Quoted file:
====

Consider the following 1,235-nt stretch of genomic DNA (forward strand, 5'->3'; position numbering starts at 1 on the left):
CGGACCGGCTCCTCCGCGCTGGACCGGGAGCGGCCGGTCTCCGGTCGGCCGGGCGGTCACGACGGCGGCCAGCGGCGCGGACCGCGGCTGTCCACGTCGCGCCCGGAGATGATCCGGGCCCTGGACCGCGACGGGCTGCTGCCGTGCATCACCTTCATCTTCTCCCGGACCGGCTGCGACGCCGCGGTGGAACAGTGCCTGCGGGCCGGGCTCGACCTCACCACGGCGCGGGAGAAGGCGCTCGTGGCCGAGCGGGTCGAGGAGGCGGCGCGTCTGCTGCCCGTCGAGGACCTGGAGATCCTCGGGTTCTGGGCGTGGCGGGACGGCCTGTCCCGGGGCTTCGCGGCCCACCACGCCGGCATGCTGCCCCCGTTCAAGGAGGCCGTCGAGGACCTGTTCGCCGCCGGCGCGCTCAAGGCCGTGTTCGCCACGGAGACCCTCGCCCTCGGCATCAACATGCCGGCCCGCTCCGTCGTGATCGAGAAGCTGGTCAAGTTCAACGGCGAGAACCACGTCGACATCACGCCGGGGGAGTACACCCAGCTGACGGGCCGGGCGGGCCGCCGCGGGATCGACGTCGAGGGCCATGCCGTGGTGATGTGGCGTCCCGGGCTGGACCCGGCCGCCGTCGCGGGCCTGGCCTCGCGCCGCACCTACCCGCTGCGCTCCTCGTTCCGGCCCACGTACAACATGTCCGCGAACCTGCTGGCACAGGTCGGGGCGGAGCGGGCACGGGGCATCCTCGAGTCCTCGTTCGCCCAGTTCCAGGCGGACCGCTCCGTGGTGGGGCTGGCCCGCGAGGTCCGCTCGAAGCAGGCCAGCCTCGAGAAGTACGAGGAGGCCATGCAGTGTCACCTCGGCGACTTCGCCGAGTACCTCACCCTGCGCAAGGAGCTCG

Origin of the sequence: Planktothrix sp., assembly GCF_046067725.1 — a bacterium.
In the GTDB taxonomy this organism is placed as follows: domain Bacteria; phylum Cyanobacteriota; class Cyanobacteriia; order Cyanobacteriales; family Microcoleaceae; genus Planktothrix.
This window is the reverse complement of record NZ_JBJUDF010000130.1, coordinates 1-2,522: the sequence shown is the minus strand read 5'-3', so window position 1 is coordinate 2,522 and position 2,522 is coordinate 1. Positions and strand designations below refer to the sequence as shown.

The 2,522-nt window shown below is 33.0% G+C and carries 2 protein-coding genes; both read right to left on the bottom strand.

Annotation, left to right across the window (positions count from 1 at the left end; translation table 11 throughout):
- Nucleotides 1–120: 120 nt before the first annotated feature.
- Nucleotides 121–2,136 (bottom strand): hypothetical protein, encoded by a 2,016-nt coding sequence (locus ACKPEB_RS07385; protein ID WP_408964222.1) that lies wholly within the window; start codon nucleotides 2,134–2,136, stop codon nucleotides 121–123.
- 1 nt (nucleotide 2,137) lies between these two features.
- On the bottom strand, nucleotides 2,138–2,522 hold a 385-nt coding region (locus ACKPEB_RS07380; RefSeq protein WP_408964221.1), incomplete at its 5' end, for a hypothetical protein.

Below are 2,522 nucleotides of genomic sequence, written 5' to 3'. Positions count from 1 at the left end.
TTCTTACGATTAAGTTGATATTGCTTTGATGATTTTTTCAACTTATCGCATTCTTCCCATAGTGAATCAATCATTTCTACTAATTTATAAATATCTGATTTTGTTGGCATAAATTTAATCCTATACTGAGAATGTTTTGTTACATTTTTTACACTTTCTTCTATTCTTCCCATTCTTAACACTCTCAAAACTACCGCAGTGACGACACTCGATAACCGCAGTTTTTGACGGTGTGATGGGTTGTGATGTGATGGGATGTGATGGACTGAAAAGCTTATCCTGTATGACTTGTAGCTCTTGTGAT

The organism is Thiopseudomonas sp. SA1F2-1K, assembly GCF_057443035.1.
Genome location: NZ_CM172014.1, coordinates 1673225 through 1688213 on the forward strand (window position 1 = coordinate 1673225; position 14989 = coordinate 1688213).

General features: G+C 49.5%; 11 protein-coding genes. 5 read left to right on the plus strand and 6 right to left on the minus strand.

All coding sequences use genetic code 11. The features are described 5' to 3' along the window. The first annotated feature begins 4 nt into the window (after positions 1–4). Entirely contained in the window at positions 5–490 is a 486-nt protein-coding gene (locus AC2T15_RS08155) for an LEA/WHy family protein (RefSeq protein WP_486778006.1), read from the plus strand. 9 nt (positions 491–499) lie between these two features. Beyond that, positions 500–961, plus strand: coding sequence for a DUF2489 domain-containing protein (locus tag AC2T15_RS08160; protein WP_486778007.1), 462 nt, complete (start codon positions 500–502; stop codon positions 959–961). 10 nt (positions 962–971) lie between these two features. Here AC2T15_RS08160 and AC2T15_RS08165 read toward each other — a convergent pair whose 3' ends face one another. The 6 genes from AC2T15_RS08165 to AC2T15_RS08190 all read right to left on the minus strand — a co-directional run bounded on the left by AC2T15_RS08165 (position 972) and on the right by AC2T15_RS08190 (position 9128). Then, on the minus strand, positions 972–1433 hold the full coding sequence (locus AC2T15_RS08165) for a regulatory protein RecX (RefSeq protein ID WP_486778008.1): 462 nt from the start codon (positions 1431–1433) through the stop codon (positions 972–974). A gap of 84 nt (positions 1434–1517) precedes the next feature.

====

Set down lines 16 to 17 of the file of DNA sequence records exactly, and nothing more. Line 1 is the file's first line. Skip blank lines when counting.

General features: G+C 49.5%; 11 protein-coding genes. 5 read left to right on the plus strand and 6 right to left on the minus strand.

All coding sequences use genetic code 11. The features are described 5' to 3' along the window. The first annotated feature begins 4 nt into the window (after positions 1–4). Entirely contained in the window at positions 5–490 is a 486-nt protein-coding gene (locus AC2T15_RS08155) for an LEA/WHy family protein (RefSeq protein WP_486778006.1), read from the plus strand. 9 nt (positions 491–499) lie between these two features. Beyond that, positions 500–961, plus strand: coding sequence for a DUF2489 domain-containing protein (locus tag AC2T15_RS08160; protein WP_486778007.1), 462 nt, complete (start codon positions 500–502; stop codon positions 959–961). 10 nt (positions 962–971) lie between these two features. Here AC2T15_RS08160 and AC2T15_RS08165 read toward each other — a convergent pair whose 3' ends face one another. The 6 genes from AC2T15_RS08165 to AC2T15_RS08190 all read right to left on the minus strand — a co-directional run bounded on the left by AC2T15_RS08165 (position 972) and on the right by AC2T15_RS08190 (position 9128). Then, on the minus strand, positions 972–1433 hold the full coding sequence (locus AC2T15_RS08165) for a regulatory protein RecX (RefSeq protein ID WP_486778008.1): 462 nt from the start codon (positions 1431–1433) through the stop codon (positions 972–974). A gap of 84 nt (positions 1434–1517) precedes the next feature.